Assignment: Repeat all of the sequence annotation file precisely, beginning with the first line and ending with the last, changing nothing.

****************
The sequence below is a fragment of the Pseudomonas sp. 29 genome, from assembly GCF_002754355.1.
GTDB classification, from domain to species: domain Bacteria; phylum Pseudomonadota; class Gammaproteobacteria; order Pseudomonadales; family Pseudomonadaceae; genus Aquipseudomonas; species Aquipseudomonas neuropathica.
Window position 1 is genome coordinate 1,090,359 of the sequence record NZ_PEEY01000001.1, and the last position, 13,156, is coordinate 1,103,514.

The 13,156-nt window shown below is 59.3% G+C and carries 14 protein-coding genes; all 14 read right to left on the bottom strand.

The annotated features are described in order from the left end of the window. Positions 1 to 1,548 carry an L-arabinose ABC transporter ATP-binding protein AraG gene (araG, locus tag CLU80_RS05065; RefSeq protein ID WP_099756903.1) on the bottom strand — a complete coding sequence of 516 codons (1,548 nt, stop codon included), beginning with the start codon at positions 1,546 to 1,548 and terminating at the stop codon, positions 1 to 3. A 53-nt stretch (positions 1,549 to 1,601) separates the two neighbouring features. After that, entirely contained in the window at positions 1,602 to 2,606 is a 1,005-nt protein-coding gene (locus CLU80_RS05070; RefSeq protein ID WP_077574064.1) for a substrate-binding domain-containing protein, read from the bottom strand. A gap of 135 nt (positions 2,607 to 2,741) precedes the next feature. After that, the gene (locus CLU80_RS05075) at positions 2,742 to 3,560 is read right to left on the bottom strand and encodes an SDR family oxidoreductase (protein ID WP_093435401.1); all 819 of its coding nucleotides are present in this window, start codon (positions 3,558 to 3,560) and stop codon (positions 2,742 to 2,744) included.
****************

The sequence below is a fragment of the Pseudomonas sp. 29 genome, from assembly GCF_002754355.1.
GTDB classification, from domain to species: domain Bacteria; phylum Pseudomonadota; class Gammaproteobacteria; order Pseudomonadales; family Pseudomonadaceae; genus Aquipseudomonas; species Aquipseudomonas neuropathica.
Window position 1 is genome coordinate 1,090,359 of the sequence record NZ_PEEY01000001.1, and the last position, 13,156, is coordinate 1,103,514.

The 13,156-nt window shown below is 59.3% G+C and carries 14 protein-coding genes; all 14 read right to left on the bottom strand.

The annotated features are described in order from the left end of the window. Positions 1 to 1,548 carry an L-arabinose ABC transporter ATP-binding protein AraG gene (araG, locus tag CLU80_RS05065; RefSeq protein ID WP_099756903.1) on the bottom strand — a complete coding sequence of 516 codons (1,548 nt, stop codon included), beginning with the start codon at positions 1,546 to 1,548 and terminating at the stop codon, positions 1 to 3. A 53-nt stretch (positions 1,549 to 1,601) separates the two neighbouring features. After that, entirely contained in the window at positions 1,602 to 2,606 is a 1,005-nt protein-coding gene (locus CLU80_RS05070; RefSeq protein ID WP_077574064.1) for a substrate-binding domain-containing protein, read from the bottom strand. A gap of 135 nt (positions 2,607 to 2,741) precedes the next feature. After that, the gene (locus CLU80_RS05075) at positions 2,742 to 3,560 is read right to left on the bottom strand and encodes an SDR family oxidoreductase (protein ID WP_093435401.1); all 819 of its coding nucleotides are present in this window, start codon (positions 3,558 to 3,560) and stop codon (positions 2,742 to 2,744) included.